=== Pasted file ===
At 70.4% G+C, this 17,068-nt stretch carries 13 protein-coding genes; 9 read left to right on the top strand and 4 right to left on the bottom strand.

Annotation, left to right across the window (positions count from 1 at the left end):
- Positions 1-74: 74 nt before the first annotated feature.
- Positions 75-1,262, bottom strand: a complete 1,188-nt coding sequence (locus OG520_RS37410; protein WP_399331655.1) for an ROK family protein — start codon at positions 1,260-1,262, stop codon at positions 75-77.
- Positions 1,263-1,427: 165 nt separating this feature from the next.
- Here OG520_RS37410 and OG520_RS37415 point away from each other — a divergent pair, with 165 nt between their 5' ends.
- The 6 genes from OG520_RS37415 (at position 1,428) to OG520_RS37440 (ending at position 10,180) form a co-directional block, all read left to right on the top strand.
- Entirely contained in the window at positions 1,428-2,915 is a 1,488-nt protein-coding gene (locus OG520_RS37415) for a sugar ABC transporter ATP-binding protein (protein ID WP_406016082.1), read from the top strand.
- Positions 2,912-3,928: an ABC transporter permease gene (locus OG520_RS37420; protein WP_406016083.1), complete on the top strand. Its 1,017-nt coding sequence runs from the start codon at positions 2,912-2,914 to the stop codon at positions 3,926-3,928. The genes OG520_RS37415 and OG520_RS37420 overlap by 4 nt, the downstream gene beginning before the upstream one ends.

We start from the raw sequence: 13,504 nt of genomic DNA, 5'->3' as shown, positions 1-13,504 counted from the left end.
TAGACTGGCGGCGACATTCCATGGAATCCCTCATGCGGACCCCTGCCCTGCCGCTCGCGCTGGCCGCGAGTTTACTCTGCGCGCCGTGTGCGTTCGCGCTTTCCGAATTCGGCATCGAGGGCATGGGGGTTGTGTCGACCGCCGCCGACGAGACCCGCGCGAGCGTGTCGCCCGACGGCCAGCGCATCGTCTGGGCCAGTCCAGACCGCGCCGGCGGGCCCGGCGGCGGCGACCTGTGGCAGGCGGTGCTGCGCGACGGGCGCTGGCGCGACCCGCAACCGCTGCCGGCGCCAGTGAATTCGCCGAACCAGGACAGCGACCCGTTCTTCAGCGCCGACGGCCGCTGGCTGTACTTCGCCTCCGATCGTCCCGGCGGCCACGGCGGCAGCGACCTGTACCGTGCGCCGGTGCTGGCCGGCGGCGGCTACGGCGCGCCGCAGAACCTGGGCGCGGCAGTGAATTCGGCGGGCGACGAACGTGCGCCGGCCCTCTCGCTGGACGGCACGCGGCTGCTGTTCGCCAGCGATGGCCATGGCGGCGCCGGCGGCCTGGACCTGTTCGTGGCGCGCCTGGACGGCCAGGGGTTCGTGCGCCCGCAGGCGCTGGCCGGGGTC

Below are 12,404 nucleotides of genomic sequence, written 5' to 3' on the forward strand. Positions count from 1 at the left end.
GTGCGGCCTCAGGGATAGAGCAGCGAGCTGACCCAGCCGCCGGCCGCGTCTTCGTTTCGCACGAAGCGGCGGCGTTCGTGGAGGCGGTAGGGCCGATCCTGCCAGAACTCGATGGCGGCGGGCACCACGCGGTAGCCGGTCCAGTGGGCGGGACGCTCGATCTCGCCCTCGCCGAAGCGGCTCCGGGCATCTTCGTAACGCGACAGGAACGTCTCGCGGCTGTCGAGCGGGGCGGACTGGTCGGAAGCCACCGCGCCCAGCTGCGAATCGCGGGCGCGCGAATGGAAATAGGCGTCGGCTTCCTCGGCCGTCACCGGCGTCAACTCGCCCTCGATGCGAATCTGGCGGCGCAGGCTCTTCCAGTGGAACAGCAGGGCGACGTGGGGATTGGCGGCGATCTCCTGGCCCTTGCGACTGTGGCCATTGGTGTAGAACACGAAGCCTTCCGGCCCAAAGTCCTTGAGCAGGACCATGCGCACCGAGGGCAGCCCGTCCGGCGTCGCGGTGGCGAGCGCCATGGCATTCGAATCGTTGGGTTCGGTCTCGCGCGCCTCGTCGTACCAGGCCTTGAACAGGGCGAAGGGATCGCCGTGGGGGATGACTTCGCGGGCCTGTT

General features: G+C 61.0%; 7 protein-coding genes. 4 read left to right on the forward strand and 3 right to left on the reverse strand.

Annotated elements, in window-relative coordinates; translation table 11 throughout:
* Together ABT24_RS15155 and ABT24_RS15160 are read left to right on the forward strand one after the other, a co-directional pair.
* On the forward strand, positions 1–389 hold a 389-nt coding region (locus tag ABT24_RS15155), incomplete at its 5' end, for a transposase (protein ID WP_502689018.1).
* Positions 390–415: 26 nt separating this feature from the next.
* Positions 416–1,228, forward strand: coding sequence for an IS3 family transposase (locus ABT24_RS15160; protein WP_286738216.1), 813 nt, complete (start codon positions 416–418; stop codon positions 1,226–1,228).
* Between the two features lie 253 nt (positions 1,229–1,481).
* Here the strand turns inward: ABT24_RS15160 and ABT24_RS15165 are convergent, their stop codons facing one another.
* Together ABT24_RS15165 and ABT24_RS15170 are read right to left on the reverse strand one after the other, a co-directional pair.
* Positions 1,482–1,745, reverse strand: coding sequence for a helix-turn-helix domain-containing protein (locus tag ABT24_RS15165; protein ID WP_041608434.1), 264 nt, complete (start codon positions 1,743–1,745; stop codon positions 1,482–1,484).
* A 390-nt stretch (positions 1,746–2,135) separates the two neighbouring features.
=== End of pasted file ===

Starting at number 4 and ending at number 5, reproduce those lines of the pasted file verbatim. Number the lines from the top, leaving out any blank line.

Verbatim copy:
- Positions 75-1,262, bottom strand: a complete 1,188-nt coding sequence (locus OG520_RS37410; protein WP_399331655.1) for an ROK family protein — start codon at positions 1,260-1,262, stop codon at positions 75-77.
- Positions 1,263-1,427: 165 nt separating this feature from the next.